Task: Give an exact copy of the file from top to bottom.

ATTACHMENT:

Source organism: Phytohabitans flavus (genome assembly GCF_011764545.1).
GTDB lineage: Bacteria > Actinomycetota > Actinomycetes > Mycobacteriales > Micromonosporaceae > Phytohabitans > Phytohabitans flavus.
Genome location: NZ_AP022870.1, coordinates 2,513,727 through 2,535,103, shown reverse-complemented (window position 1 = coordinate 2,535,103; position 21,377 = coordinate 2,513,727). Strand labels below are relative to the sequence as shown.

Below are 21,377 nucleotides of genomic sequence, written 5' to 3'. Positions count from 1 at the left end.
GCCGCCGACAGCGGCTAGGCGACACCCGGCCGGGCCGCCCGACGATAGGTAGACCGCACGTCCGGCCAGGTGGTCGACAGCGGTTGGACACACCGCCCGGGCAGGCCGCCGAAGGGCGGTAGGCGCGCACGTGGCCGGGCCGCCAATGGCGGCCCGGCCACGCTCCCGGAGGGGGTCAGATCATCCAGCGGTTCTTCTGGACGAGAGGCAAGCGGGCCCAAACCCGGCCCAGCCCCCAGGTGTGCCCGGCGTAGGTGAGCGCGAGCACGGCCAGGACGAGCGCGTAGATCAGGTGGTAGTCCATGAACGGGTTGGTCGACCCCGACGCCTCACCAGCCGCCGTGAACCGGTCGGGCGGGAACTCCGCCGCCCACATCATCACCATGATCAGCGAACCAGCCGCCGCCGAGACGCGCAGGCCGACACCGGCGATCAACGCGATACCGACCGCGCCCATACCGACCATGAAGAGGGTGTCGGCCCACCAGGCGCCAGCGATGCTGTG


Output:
Source organism: Phytohabitans flavus (genome assembly GCF_011764545.1).
GTDB lineage: Bacteria > Actinomycetota > Actinomycetes > Mycobacteriales > Micromonosporaceae > Phytohabitans > Phytohabitans flavus.
Genome location: NZ_AP022870.1, coordinates 2,513,727 through 2,535,103, shown reverse-complemented (window position 1 = coordinate 2,535,103; position 21,377 = coordinate 2,513,727). Strand labels below are relative to the sequence as shown.

Below are 21,377 nucleotides of genomic sequence, written 5' to 3'. Positions count from 1 at the left end.
GCCGCCGACAGCGGCTAGGCGACACCCGGCCGGGCCGCCCGACGATAGGTAGACCGCACGTCCGGCCAGGTGGTCGACAGCGGTTGGACACACCGCCCGGGCAGGCCGCCGAAGGGCGGTAGGCGCGCACGTGGCCGGGCCGCCAATGGCGGCCCGGCCACGCTCCCGGAGGGGGTCAGATCATCCAGCGGTTCTTCTGGACGAGAGGCAAGCGGGCCCAAACCCGGCCCAGCCCCCAGGTGTGCCCGGCGTAGGTGAGCGCGAGCACGGCCAGGACGAGCGCGTAGATCAGGTGGTAGTCCATGAACGGGTTGGTCGACCCCGACGCCTCACCAGCCGCCGTGAACCGGTCGGGCGGGAACTCCGCCGCCCACATCATCACCATGATCAGCGAACCAGCCGCCGCCGAGACGCGCAGGCCGACACCGGCGATCAACGCGATACCGACCGCGCCCATACCGACCATGAAGAGGGTGTCGGCCCACCAGGCGCCAGCGATGCTGTG